I’m a busy working mom. My daughter is a busy pre-teen kid, and as she grows older, there’s less time snuggling and more time talking. I thought I would be heartbroken when that time came, but the talking is so much fun that I hardly miss it.
I think it’s important to embrace each new stage as it comes along and not dwell too much on the past or how easy it is to miss!
Every single day, I make it a point to start a conversation with her that leaves a door open for her to tell me anything she wants. Let me be real here; this doesn’t always end in some poignant mother-daughter moment, and I get one-word answers more often than not, but that’s OK, because sometimes, I get the good stories and the important questions. And so I ask these things, every day. And I take the time to listen to the answers, because I like that she knows I’m listening.
I don’t ask these questions all at once, but I try to make time to ask my daughter these four questions every day:
1. How’s life?
I’ve been asking her this question since she was old enough to talk. When she was little, she used to answer this one with things like, “very purple.” Or, “tastes like chicken.” But now that she’s almost 10, sometimes I get somewhere with this one. “Sucky” is what she says when she wants me to ask a more direct question or pry for more details. But when I get a “fine,” I know that question isn’t going to get anywhere, so I don’t press it.
That’s the key with these questions; you don’t have to press your kids to answer. If they need to talk, these questions lead them to an opportunity to confide in you.
2. What’s up with your friends?
Occasionally, I will ask about a specific friend if I know a kid has been going through something, or if she’s told me about a disagreement she’s trying to work out, but most of the time, I pose this question in general terms. You’d be surprised how, when you take the spotlight off of your kid and shine it on friends, your kid will be more likely to talk.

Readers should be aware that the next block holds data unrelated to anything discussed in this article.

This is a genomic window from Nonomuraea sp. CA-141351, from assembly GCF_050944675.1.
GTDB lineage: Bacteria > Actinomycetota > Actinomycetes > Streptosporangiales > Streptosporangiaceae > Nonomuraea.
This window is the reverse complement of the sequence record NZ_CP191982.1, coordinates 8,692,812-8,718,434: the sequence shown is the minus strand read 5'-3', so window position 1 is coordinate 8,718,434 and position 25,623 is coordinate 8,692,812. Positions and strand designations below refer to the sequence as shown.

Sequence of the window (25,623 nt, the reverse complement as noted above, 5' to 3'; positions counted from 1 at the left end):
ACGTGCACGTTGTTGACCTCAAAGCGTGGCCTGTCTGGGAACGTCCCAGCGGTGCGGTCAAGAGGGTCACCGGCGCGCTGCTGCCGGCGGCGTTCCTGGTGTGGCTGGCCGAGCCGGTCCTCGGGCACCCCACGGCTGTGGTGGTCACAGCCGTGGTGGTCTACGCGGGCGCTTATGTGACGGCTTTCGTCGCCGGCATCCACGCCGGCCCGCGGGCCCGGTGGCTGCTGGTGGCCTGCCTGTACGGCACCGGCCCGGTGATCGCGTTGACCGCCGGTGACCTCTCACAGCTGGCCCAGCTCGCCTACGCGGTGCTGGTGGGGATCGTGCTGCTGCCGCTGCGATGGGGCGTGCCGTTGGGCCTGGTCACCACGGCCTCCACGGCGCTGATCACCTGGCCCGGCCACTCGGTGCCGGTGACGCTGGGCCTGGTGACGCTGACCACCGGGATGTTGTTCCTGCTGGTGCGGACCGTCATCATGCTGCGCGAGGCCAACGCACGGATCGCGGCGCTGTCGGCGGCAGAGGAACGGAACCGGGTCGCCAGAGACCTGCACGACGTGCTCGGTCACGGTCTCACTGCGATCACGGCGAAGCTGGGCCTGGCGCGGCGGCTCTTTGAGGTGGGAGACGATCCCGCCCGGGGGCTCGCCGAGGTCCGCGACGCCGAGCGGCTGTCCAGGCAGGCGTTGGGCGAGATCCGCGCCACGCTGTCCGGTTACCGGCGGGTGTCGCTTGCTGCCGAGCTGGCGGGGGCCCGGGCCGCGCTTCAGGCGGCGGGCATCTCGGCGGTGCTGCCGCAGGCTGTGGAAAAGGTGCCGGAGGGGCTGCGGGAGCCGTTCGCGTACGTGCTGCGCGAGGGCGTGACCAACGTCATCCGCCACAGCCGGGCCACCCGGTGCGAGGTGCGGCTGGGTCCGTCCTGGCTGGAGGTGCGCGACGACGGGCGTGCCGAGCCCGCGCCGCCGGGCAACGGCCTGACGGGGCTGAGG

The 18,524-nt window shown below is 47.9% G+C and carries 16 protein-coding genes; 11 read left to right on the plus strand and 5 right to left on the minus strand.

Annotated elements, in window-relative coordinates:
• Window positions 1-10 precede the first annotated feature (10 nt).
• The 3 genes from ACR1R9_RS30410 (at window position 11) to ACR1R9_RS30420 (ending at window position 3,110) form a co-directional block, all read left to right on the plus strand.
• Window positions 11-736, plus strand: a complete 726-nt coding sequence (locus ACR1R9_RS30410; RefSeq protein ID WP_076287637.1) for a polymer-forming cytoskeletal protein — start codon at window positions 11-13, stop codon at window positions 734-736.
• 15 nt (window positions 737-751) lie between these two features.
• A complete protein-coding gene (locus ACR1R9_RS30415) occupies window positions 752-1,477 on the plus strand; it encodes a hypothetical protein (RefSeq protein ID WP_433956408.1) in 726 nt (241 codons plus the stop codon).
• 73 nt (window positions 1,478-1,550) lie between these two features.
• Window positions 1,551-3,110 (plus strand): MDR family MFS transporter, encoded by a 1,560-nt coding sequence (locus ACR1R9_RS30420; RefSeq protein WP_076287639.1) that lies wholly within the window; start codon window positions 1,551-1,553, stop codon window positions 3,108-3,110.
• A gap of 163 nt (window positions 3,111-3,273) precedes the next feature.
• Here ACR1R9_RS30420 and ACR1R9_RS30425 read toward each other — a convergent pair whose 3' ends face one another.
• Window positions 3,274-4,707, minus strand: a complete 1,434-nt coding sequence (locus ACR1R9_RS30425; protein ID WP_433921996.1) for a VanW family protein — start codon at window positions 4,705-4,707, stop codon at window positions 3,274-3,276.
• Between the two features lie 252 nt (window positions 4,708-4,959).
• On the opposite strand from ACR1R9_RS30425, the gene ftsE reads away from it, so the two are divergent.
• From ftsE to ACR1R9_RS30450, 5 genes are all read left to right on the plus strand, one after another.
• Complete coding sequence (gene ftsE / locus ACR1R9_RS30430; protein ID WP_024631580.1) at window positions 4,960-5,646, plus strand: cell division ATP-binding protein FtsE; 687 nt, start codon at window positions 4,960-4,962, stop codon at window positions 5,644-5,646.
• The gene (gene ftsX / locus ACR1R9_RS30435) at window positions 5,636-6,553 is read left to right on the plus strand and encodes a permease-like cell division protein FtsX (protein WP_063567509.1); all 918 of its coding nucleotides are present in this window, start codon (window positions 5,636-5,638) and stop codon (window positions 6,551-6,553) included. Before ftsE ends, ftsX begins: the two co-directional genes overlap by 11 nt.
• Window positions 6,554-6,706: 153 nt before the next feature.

3. Anything cool going on?
OK, so I’ll be honest, this is more for me and my absent-mindedness than it is for her. Sometimes, I forget about things coming up, and if I ask this question, she usually reminds me. But sometimes, she tells me all about her secret Harry Potter club or a new project at school.
4. Do you need help with anything?
This is my favorite question of all. And I think it might be the most important. My kid knows I’m there for her when she needs it, but we all know how hard it can be to ask for help. So I just do the heavy lifting for her on this one. Most of the time she says no, and sometimes she just says, “Cleaning my room is a lot today. Could you maybe help a little?” (And sometimes, I help, sometimes I say no.) But this question can go a lot deeper than that. Maybe she’s having trouble trying to fix a rift between two friends, or she doesn’t understand a concept they’re working on at school. Asking if she needs help every day gives me the chance to be there for her when I didn’t know she needed it.
These four questions keep the conversation flowing between my daughter and I, and they keep me in the loop when it comes to the goings on of all things tween.